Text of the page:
JUNE 11, 2003 WED
Updated 3:48pm CST
PRISON PLANET.com Newswire
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PRISON PLANET.com          Copyright 2002-2003 Alex Jones          All rights reserved.
congressional study warned.

The study was undertaken by the House North Korea Advisory Group, chaired by Rep. Benjamin A. Gilman, R-N.Y. Members of the panel included Rep. Doug Bereuter, R-Neb., then chairman of the Subcommittee on Asia and the Pacific, Rep. Porter J. Goss, R-Fla., chairman of Permanent Select Committee on Intelligence, and Christopher Cox, R-Calif., then chairman of the Republican Policy Committee.

In its November 1999 report to the speaker of the House, the Advisory Group sounded the alarm about North Korea's nuclear weapons program, cautioning that the "Agreed Framework" that President Clinton had promised would derail Pyongyang's nuclear weapons program had backfired.

"Through the provision of two light water reactors [LWRs] under the 1994 Agreed Framework, the United States, through KEDO, will provide North Korea with the capacity to produce annually enough fissile material for nearly 100 nuclear bombs, should the Democratic People's Republic of Korea [DPRK] decide to violate the Nonproliferation Treaty [NPT]," the Advisory Group warned.

The report explained:

"If the 1994 Agreed Framework is implemented and two LWRs are eventually built and operated in North Korea, the reactors could produce close to 500 kilograms of plutonium in spent reactor fuel each year; enough for nearly 100 bombs annually if North Korea decides to break its obligations and reprocess the material."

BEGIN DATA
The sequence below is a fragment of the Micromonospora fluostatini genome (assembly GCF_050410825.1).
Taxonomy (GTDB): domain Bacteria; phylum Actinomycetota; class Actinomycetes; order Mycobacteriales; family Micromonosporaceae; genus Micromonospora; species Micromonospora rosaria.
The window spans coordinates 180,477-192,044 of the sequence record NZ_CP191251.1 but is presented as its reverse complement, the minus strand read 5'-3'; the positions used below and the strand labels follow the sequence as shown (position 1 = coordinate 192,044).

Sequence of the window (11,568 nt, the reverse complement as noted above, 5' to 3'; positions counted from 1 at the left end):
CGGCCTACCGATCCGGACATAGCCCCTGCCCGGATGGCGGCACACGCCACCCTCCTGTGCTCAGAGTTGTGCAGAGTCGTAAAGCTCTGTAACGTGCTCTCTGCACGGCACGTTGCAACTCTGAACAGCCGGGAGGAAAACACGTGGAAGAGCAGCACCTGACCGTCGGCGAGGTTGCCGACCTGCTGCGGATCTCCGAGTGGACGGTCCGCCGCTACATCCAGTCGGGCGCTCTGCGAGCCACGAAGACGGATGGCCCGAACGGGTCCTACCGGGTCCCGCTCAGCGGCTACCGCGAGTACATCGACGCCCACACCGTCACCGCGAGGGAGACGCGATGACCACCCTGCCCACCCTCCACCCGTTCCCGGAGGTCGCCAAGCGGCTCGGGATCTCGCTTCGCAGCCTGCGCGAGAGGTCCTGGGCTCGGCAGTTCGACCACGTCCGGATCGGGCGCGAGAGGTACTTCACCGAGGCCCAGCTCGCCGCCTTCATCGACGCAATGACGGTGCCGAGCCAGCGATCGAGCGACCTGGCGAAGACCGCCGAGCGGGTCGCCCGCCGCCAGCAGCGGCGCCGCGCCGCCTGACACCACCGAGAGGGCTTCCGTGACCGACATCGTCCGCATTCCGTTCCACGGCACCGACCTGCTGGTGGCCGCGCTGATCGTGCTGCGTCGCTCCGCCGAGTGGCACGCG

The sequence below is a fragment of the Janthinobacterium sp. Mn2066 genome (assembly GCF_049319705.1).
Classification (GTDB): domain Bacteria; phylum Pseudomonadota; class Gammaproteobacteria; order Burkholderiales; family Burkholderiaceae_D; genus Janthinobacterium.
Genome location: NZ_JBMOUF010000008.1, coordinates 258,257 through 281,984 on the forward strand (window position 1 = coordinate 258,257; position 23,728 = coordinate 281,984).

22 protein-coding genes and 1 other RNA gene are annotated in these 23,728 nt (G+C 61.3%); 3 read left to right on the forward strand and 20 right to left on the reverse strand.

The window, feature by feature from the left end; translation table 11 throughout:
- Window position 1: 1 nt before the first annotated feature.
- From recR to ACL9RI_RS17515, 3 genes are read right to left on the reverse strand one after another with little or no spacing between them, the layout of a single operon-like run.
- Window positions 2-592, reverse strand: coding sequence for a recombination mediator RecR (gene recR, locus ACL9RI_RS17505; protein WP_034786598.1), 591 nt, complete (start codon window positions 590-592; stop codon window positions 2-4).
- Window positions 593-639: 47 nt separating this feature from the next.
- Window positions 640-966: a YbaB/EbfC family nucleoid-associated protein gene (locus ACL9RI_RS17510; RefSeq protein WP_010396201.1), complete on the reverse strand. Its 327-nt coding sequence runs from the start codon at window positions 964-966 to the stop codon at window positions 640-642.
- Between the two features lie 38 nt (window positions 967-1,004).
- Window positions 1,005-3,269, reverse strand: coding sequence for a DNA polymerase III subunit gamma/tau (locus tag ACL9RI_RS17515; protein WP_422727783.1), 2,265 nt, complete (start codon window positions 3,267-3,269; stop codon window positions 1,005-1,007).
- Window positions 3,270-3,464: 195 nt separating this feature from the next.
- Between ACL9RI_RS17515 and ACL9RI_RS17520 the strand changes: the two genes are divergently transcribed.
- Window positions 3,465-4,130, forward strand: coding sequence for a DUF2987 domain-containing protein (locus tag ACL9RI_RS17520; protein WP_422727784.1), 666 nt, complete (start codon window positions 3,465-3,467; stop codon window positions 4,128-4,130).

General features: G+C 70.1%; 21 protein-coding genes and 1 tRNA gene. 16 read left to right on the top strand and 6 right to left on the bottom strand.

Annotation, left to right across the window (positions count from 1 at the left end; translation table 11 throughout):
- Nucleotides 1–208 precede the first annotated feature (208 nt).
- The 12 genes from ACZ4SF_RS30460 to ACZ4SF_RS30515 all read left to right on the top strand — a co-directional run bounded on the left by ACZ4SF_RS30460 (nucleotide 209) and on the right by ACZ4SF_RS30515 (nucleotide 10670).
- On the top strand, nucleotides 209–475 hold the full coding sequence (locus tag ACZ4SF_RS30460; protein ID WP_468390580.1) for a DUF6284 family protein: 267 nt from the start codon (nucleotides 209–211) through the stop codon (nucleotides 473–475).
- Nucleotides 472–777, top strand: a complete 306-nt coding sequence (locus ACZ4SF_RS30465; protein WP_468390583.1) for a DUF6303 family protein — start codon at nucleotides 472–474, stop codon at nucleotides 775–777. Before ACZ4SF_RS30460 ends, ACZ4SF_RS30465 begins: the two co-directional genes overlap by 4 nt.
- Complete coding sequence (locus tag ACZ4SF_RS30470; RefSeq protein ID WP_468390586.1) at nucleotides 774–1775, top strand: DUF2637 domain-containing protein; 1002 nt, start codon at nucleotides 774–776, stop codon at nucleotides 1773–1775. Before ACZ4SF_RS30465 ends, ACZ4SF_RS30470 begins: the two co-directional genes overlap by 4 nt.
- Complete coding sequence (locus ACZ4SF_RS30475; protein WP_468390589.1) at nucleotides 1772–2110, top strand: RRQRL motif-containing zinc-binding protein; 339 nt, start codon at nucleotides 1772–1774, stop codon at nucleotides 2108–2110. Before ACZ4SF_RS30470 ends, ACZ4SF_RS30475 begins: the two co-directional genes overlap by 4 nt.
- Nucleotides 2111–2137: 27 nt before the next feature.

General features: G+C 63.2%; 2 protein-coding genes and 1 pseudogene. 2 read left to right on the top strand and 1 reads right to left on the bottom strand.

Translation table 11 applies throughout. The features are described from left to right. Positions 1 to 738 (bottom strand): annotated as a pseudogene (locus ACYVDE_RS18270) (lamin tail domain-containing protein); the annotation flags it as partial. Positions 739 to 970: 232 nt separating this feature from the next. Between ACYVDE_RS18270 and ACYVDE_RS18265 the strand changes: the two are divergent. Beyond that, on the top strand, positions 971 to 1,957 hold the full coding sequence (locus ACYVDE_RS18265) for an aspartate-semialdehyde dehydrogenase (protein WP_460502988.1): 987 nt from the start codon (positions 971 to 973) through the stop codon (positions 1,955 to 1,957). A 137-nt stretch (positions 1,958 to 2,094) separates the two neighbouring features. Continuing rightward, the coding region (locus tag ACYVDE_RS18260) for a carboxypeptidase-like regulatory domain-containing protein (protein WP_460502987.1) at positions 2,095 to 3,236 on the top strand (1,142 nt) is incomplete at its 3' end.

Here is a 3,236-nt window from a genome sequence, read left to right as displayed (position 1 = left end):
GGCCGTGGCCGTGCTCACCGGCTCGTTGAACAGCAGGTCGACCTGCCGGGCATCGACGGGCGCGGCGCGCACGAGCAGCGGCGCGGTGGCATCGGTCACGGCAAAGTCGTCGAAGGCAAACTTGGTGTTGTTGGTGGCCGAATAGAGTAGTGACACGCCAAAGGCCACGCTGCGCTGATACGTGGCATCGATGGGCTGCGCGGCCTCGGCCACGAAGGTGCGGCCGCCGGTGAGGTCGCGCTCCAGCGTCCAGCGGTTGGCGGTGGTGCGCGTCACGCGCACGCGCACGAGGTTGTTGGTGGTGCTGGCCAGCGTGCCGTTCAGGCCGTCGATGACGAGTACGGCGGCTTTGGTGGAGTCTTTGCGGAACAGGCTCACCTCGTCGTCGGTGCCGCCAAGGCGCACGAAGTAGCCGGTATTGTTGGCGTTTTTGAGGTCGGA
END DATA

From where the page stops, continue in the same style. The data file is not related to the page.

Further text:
Officials in Pyonyang acknowledged this week that North Korea had indeed broken its obligations under the Clinton accord and are now rapidly proceeding with a full-blown nuclear weapons program.

The Advisory Group further cautioned:

"Although the 1994 Agreed Framework was essentially aimed at eliminating North Korea's ability to make nuclear weapons, there is significant evidence that nuclear weapons development is continuing, including its efforts to acquire uranium enrichment technologies and its nuclear-related high explosive tests."

In one of the Advisory Group's most chilling observations, the report warned that since the implementation of the Clinton accord, North Korea had made significant progress in developing an intercontinental ballistic missile fleet capable of targeting the U.S. with weapons of mass destruction:

"In the last five years, North Korea's missile capabilities have improved dramatically. North Korea has produced, deployed and exported missiles to Iran and Pakistan, launched a three-stage missile [Taepo Dong 1], and continues to develop a larger and more powerful missile [Taepo Dong 2].

"Unlike five years ago, North Korea can now strike the United States with a missile that could deliver high explosive, chemical, biological, or possibly nuclear weapons. Currently, the United States is unable to defend against this threat."

The report also features a bar graph that shows a direct correlation between increases in Clinton administration aid and North Korea's enhanced ICBM capacity.

The Advisory group also contended that the "Agreed Framework" had made North Korea "the largest recipient of U.S. foreign aid in the Asia-Pacific region."

"In an astonishing reversal of nine previous U.S. administrations, the Clinton-Gore administration, in 1994, committed not only to provide foreign aid for North Korea, but to earmark that aid primarily for the construction of nuclear reactors worth up to $6 billion," the House report noted.

To read the full Speaker's Report by the House North Korean Advisory Group, go to: http://www.house.gov/international_relations/nkag/report.htm

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Clinton Deal Gave N. Korea 100-Nuke-Per-Year Capacity

Newsmax October 19 2002

Light water nuclear reactors provided to North Korea under a 1994 deal negotiated by the Clinton administration have the capacity to generate enough nuclear fuel to produce
almost 100 nuclear bombs per year, a 1999